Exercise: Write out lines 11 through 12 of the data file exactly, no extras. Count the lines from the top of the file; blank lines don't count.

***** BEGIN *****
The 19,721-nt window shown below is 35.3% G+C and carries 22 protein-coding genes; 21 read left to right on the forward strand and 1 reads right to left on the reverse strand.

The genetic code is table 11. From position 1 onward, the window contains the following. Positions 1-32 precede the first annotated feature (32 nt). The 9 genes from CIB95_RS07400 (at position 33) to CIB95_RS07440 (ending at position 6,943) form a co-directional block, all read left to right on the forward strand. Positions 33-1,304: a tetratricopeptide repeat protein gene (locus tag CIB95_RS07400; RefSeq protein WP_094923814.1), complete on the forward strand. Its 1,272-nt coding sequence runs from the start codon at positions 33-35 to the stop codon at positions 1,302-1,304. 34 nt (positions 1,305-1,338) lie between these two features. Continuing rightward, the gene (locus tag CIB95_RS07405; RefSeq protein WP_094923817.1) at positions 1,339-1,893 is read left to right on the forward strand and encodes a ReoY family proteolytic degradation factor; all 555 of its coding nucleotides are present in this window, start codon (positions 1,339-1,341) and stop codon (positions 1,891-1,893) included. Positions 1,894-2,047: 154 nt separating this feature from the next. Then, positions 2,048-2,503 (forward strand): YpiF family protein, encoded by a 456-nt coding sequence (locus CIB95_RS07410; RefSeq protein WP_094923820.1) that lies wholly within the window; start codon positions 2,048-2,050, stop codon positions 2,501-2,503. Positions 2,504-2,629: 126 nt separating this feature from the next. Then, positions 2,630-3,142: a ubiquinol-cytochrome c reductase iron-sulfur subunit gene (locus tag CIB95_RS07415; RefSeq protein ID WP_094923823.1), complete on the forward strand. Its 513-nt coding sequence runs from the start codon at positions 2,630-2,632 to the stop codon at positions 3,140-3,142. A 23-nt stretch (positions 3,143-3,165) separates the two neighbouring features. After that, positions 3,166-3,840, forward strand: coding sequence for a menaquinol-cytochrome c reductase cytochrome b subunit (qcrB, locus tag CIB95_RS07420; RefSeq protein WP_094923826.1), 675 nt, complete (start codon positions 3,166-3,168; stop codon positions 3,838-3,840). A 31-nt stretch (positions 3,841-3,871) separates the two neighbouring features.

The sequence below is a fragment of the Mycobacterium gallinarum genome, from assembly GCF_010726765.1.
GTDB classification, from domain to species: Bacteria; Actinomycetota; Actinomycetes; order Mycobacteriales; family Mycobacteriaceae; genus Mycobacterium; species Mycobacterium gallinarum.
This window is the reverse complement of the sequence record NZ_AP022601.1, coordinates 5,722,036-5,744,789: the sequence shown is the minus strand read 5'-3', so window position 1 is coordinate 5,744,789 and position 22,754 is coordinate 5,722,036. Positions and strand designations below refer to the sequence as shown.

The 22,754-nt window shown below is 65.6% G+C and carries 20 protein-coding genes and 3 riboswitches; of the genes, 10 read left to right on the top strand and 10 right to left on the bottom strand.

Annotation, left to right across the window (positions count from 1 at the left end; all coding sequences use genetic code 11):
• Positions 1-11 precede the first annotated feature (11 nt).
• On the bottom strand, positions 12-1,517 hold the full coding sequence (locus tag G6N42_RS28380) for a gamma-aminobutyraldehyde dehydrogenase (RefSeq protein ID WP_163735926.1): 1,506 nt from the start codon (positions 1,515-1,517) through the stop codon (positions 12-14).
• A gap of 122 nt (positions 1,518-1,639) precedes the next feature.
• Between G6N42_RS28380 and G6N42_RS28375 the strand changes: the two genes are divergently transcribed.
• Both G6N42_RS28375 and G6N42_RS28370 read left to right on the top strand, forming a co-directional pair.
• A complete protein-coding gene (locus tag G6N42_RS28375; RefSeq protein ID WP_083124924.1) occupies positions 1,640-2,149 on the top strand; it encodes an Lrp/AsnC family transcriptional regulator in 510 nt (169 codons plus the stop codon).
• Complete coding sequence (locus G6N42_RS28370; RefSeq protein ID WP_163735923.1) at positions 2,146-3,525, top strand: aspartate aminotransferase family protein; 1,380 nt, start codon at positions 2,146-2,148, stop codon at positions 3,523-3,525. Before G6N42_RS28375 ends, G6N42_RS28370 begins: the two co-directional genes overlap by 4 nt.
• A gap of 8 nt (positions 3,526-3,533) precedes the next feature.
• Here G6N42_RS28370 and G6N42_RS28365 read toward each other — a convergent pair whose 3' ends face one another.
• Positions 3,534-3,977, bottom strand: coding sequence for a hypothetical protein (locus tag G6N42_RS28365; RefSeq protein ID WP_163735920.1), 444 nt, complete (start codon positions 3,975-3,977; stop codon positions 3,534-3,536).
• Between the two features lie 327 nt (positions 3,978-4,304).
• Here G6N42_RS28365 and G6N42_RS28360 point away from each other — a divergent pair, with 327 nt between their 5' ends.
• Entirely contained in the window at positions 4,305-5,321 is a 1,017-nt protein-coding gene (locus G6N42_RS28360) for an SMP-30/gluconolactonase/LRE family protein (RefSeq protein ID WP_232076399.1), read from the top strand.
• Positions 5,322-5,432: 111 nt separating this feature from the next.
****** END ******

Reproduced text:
• Between G6N42_RS28380 and G6N42_RS28375 the strand changes: the two genes are divergently transcribed.
• Both G6N42_RS28375 and G6N42_RS28370 read left to right on the top strand, forming a co-directional pair.